Hello, i’ve enjoyed your site for a while now, and just now decided i’d write a letter of my own. Thankfully, I can use correct grammar! I recently (about half a year ago) started getting into photography, and eventually got a nice camera and some lenses, one of which is a Micro Nikkor 60mm macro lens, and I really enjoy it. I’ve loved insects and other arthropods for a long time, and frequently do small bits of research for fun. However, late November last year I noticed many of these tiny red spots moving around my school’s campus here in Los Angeles. Looking closer, I noticed they were actually tiny arachnids. At least, I think they are arachnids. I tried to do a small bit of looking-up, but couldn’t find anything, so now I ask you. What the heck are these? Apologies for the somewhat annoying image, it was the best I could get with how small the things are.
Also, I wanted to include a spider I found in my driveway mid-November or so. Thought this one would be much easier to identify. Whether you choose to do both or just one is completely up to you! I’d just be glad to know what they are. Again, i’d like to apologize if the images are difficult to decipher. I fully understand.
-Igguks, a fan
Signature: Jaden Igguks

Whirligig Mite

Whirligig Mite

Dear Igguks,
We received the following correction on a 2006 posting we titled Predatory Running Mite: “I think you have these confused with species in the family Anystidae, genus Anystis. Both of these mites are relatively large (for mites!), red in color, and commonly occur in aggregations. Anystis are the very fast moving, predatory mites. Their body is almost circular in outline. They run in what appears to be a random fashion until they encounter small arthropod prey. These are harmless to people.”  BugGuide refers to the Mites in the genus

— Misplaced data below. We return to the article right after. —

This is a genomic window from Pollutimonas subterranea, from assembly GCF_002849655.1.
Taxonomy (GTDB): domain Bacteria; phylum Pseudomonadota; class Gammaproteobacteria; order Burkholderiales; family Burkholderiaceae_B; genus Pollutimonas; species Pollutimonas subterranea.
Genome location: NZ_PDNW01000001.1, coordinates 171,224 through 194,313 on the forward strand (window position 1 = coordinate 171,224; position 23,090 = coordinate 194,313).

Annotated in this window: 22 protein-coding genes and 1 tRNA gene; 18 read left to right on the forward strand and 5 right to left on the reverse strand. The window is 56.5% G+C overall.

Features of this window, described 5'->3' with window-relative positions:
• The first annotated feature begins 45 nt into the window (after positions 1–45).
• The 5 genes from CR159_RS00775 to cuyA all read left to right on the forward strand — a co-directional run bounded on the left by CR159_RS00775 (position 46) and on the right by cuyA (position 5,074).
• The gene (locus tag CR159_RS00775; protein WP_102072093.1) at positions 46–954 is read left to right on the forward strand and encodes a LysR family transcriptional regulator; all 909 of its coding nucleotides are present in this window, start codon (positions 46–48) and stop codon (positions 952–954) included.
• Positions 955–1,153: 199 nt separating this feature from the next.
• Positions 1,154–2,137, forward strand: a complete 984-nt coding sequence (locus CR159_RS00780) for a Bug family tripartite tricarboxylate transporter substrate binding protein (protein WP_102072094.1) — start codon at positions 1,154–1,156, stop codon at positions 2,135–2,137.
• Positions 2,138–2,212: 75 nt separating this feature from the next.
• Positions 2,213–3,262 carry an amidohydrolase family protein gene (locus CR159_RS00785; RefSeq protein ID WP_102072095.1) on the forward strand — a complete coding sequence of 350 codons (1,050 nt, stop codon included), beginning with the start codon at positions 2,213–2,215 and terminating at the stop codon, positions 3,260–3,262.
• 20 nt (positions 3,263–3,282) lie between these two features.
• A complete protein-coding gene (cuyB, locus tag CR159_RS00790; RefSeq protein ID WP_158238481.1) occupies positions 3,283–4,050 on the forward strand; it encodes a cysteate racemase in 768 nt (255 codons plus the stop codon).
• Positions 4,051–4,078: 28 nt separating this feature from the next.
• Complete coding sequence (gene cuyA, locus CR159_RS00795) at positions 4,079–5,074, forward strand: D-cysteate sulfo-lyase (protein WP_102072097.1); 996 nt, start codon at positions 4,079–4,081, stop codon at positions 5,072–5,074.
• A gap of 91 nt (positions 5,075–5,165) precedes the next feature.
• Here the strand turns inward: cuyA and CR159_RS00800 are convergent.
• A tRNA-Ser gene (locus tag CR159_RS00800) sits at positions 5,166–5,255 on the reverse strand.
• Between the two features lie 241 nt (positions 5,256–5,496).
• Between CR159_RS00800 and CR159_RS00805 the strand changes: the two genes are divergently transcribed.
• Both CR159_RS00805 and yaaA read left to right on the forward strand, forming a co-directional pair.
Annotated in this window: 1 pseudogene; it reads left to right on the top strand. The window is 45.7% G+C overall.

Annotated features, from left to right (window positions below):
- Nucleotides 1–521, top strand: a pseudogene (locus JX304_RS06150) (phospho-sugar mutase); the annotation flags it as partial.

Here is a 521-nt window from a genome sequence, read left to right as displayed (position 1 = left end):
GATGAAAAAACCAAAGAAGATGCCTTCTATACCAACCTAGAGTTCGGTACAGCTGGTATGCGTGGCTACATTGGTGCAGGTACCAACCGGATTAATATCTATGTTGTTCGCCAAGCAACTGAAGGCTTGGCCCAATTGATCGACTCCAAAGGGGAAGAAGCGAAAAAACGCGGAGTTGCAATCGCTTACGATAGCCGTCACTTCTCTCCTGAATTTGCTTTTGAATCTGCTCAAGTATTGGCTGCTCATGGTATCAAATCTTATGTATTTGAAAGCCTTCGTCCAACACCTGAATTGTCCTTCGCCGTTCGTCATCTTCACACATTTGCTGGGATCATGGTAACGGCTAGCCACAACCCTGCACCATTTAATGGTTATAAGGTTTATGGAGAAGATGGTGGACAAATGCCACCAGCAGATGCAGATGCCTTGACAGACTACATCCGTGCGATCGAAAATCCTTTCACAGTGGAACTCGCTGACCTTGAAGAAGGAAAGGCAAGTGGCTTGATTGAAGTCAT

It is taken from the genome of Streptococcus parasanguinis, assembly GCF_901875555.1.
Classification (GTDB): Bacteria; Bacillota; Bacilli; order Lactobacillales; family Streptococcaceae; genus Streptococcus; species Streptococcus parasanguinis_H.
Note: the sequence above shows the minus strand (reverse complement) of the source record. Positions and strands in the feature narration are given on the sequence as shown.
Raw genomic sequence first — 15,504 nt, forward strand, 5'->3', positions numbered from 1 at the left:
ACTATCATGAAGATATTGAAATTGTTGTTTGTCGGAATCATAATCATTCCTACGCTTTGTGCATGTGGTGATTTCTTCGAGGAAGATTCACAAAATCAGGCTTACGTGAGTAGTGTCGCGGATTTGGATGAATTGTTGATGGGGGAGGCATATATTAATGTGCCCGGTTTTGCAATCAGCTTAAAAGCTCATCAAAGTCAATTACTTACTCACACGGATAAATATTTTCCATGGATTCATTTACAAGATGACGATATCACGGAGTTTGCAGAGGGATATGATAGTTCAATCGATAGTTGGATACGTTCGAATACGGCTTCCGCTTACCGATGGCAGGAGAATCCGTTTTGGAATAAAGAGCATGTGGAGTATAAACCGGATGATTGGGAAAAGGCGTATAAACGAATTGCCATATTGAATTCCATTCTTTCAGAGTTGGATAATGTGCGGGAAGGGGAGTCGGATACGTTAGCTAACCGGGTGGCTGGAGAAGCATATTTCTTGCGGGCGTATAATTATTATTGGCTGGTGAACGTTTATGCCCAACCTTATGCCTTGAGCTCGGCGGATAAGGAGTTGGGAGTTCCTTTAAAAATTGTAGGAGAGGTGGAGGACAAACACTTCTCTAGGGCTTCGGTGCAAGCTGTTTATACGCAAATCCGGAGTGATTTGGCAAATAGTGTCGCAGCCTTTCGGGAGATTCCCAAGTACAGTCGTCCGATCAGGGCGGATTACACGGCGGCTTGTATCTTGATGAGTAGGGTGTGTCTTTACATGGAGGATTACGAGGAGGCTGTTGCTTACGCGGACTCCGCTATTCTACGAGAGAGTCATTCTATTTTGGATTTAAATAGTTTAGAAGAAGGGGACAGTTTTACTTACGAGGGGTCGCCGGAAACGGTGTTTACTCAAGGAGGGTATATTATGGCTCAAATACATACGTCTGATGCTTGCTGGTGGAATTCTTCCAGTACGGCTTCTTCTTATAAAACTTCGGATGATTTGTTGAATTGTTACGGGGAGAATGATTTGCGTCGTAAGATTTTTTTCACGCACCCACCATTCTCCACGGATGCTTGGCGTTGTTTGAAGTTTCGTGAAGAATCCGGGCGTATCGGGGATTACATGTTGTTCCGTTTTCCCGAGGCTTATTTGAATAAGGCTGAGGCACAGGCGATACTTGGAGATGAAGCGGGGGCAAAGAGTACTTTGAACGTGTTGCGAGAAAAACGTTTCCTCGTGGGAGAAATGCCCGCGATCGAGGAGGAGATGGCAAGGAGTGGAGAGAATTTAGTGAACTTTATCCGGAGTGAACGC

Anystis as Whirligig Mites and we believe that is the correct identification for your Predatory Running Mites.

Wow, thank you very much! It’s actually very interesting to me to find mites around here, especially ones this large. I checked again a few days ago and they’re still all over the place, even in this cold weather. Your fast reply surprised me immensely, and i’d like to once again thank you. I look forward to hearing about the spider!

Subject: Infested Beetle
Location: grand rapids michigan
May 15, 2015 11:21 pm
I found this beetle on a log after dark. Its about the size of an index fingernail and just about as flat as one. The thing that I found really interesting is that its belly is covered with what appear to be aphids. At first I thought they were eggs or offspring but they really look like aphids, and they don’t resemble their host whatsoever. It doesn’t move much and seems content to just sit there… Hopefully you find this as interesting as I do.
Signature: dave

Clown Beetle

Clown Beetle

Dear Dave,
This very distinctive Beetle is a Clown Beetle, probably in the genus
Hololepta, and it is carrying Phoretic Mites, Neolobogynium americana, that use the mobility of the beetle to be transported from location to location to gain access to food.

Clown Beetle (ventral view) with Phoretic Mites

Clown Beetle (ventral view) with Phoretic Mites